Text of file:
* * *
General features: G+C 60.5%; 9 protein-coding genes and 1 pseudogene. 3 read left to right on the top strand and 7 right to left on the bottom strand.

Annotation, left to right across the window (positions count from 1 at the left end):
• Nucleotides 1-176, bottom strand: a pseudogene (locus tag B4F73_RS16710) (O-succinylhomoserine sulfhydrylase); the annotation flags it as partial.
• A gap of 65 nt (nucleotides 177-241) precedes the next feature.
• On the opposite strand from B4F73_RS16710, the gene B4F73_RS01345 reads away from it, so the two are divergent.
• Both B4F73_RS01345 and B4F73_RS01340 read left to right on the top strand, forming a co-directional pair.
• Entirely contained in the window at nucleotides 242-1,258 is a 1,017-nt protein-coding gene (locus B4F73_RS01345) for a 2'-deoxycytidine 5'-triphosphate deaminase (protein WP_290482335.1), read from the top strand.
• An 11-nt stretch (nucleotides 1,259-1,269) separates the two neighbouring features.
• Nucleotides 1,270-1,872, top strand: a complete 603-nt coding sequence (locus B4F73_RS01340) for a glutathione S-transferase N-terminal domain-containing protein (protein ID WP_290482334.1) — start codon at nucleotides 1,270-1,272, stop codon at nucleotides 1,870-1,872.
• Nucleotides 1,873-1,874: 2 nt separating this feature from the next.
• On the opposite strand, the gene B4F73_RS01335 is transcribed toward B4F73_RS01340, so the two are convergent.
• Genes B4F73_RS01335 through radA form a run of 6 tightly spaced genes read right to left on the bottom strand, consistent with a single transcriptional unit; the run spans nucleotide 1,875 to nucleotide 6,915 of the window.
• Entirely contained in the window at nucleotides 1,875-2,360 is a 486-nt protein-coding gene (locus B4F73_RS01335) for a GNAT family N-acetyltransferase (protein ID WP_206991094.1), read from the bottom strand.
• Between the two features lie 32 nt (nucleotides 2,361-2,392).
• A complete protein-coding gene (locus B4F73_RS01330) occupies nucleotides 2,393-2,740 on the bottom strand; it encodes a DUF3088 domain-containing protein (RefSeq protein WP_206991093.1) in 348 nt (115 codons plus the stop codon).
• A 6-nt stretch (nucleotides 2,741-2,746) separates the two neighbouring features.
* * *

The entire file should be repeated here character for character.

General features: G+C 60.5%; 9 protein-coding genes and 1 pseudogene. 3 read left to right on the top strand and 7 right to left on the bottom strand.

Annotation, left to right across the window (positions count from 1 at the left end):
• Nucleotides 1-176, bottom strand: a pseudogene (locus tag B4F73_RS16710) (O-succinylhomoserine sulfhydrylase); the annotation flags it as partial.
• A gap of 65 nt (nucleotides 177-241) precedes the next feature.
• On the opposite strand from B4F73_RS16710, the gene B4F73_RS01345 reads away from it, so the two are divergent.
• Both B4F73_RS01345 and B4F73_RS01340 read left to right on the top strand, forming a co-directional pair.
• Entirely contained in the window at nucleotides 242-1,258 is a 1,017-nt protein-coding gene (locus B4F73_RS01345) for a 2'-deoxycytidine 5'-triphosphate deaminase (protein WP_290482335.1), read from the top strand.
• An 11-nt stretch (nucleotides 1,259-1,269) separates the two neighbouring features.
• Nucleotides 1,270-1,872, top strand: a complete 603-nt coding sequence (locus B4F73_RS01340) for a glutathione S-transferase N-terminal domain-containing protein (protein ID WP_290482334.1) — start codon at nucleotides 1,270-1,272, stop codon at nucleotides 1,870-1,872.
• Nucleotides 1,873-1,874: 2 nt separating this feature from the next.
• On the opposite strand, the gene B4F73_RS01335 is transcribed toward B4F73_RS01340, so the two are convergent.
• Genes B4F73_RS01335 through radA form a run of 6 tightly spaced genes read right to left on the bottom strand, consistent with a single transcriptional unit; the run spans nucleotide 1,875 to nucleotide 6,915 of the window.
• Entirely contained in the window at nucleotides 1,875-2,360 is a 486-nt protein-coding gene (locus B4F73_RS01335) for a GNAT family N-acetyltransferase (protein ID WP_206991094.1), read from the bottom strand.
• Between the two features lie 32 nt (nucleotides 2,361-2,392).
• A complete protein-coding gene (locus B4F73_RS01330) occupies nucleotides 2,393-2,740 on the bottom strand; it encodes a DUF3088 domain-containing protein (RefSeq protein WP_206991093.1) in 348 nt (115 codons plus the stop codon).
• A 6-nt stretch (nucleotides 2,741-2,746) separates the two neighbouring features.